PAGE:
Special Edition Harley Recovered 42 Years After Being Stolen

1954 Harley-Davidson FL Hydra-Glide
This 1954 Harley-Davidson FL Hydra-Glide was green when it was stolen from the backyard of Edgar Johnson Sr.

We could all use some good news now and again, and Edgar Johnson Jr. got his recently in the form of a Harley-Davidson recovered after being stolen from his father 42 years ago.

And it wasn’t just any motorcycle; it was a 1954 FL Hydra-Glide, the 50th Anniversary edition, the one with the special trumpet horn and a medallion on its front fender.

The machine was packed and crated and was on its way to Australia when it was intercepted by a group of cooperating officials with Customs Border Protection, Outbound Enforcement Team at the Los Angeles-Long Beach seaport, the National Insurance Crime Bureau and California Highway Patrol.

That's Edgar Johnson Jr. in the stylish shorts. His dad was a police officer.

The Harley was green when it was swiped from the backyard of Edgar Johnson Sr., a police officer, in Charlotte, North Carolina.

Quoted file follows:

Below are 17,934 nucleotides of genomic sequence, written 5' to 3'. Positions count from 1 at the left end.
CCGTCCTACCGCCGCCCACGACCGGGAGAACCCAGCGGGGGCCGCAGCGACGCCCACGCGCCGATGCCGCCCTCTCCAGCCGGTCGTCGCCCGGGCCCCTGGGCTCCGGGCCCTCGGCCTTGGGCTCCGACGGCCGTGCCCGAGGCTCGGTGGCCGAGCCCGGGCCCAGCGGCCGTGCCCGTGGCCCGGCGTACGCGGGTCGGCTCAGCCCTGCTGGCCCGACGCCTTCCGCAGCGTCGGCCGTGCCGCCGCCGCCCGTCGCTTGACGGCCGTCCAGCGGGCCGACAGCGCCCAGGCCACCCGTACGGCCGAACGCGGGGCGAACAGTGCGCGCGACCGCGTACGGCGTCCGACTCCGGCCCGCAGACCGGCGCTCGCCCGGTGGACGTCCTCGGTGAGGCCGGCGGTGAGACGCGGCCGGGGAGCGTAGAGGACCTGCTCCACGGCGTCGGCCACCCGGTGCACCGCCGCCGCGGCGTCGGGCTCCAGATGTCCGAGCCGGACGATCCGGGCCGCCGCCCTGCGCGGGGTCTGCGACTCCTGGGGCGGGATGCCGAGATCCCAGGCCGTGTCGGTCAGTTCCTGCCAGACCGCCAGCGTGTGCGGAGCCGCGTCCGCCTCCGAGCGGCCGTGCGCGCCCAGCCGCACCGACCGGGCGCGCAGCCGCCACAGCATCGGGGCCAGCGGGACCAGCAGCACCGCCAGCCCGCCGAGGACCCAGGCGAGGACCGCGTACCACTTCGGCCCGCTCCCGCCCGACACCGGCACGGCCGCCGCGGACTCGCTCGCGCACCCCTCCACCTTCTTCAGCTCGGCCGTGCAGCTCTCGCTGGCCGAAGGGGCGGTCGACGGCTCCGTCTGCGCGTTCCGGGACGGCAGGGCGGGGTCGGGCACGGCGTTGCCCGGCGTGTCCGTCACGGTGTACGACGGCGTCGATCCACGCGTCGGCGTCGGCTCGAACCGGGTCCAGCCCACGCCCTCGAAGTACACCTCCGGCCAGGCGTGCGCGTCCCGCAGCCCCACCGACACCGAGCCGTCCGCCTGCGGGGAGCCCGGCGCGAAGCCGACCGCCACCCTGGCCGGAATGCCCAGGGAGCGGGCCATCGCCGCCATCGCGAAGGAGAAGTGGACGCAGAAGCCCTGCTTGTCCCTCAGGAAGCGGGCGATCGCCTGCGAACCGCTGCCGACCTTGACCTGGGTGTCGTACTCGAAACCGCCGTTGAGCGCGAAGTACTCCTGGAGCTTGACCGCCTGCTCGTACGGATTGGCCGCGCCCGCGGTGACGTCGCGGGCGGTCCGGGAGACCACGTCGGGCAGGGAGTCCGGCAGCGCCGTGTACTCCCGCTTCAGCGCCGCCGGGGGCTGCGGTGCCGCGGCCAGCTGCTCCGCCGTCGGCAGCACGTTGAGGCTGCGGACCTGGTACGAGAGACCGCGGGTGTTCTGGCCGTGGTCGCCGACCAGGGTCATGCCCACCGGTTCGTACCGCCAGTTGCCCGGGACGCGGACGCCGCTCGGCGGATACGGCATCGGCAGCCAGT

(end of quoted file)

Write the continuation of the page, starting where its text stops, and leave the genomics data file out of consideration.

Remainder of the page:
The motorcycle changed hands at least four times and was repainted yellow along the way. Law enforcement officials say the original thief cannot be determined because of the passage of time and the deaths of some of the players. No arrests are planned, officials said.

The rules of the game say that the last “owner” is going to be out of a pile of cash. The buyer of a stolen vehicle doesn’t get his money back in a recovery.

The 50th Anniversary Harley-Davdison FL Hydra-Glide came with a medallion saying so.

Edgar Sr. died in October 2010, but his son said his father would naturally be “tickled to get it back” were he still alive. He rode on the back of it when he was young, his father at the controls.

“He loved his motorcycle and he talked about it till the day he died,” Johnson said.

“I remember my Dad picking me up from school with it one time. When the kids asked me if I was going to ride on that, I told them I sure am.”

The Hydra-Glide is valued at around $25K, though the machine is certainly worth more than that to the Johnson family.